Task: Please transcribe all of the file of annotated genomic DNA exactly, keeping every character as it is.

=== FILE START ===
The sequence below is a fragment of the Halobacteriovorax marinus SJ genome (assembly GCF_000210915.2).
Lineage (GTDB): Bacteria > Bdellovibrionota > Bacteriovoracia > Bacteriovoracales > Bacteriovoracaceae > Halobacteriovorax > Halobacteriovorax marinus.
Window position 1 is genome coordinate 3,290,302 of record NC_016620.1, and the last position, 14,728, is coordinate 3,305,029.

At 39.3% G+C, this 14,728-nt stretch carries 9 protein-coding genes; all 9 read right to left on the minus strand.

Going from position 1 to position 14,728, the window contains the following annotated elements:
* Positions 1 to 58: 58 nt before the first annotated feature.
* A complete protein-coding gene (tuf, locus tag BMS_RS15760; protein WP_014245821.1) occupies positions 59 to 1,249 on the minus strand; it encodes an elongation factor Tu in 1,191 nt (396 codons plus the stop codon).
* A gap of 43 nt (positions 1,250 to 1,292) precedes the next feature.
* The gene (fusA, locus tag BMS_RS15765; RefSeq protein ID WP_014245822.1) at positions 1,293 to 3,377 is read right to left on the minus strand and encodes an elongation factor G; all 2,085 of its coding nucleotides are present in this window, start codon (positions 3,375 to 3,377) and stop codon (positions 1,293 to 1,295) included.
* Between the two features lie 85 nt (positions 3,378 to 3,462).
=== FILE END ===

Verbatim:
The sequence below is a fragment of the Halobacteriovorax marinus SJ genome (assembly GCF_000210915.2).
Lineage (GTDB): Bacteria > Bdellovibrionota > Bacteriovoracia > Bacteriovoracales > Bacteriovoracaceae > Halobacteriovorax > Halobacteriovorax marinus.
Window position 1 is genome coordinate 3,290,302 of record NC_016620.1, and the last position, 14,728, is coordinate 3,305,029.

At 39.3% G+C, this 14,728-nt stretch carries 9 protein-coding genes; all 9 read right to left on the minus strand.

Going from position 1 to position 14,728, the window contains the following annotated elements:
* Positions 1 to 58: 58 nt before the first annotated feature.
* A complete protein-coding gene (tuf, locus tag BMS_RS15760; protein WP_014245821.1) occupies positions 59 to 1,249 on the minus strand; it encodes an elongation factor Tu in 1,191 nt (396 codons plus the stop codon).
* A gap of 43 nt (positions 1,250 to 1,292) precedes the next feature.
* The gene (fusA, locus tag BMS_RS15765; RefSeq protein ID WP_014245822.1) at positions 1,293 to 3,377 is read right to left on the minus strand and encodes an elongation factor G; all 2,085 of its coding nucleotides are present in this window, start codon (positions 3,375 to 3,377) and stop codon (positions 1,293 to 1,295) included.
* Between the two features lie 85 nt (positions 3,378 to 3,462).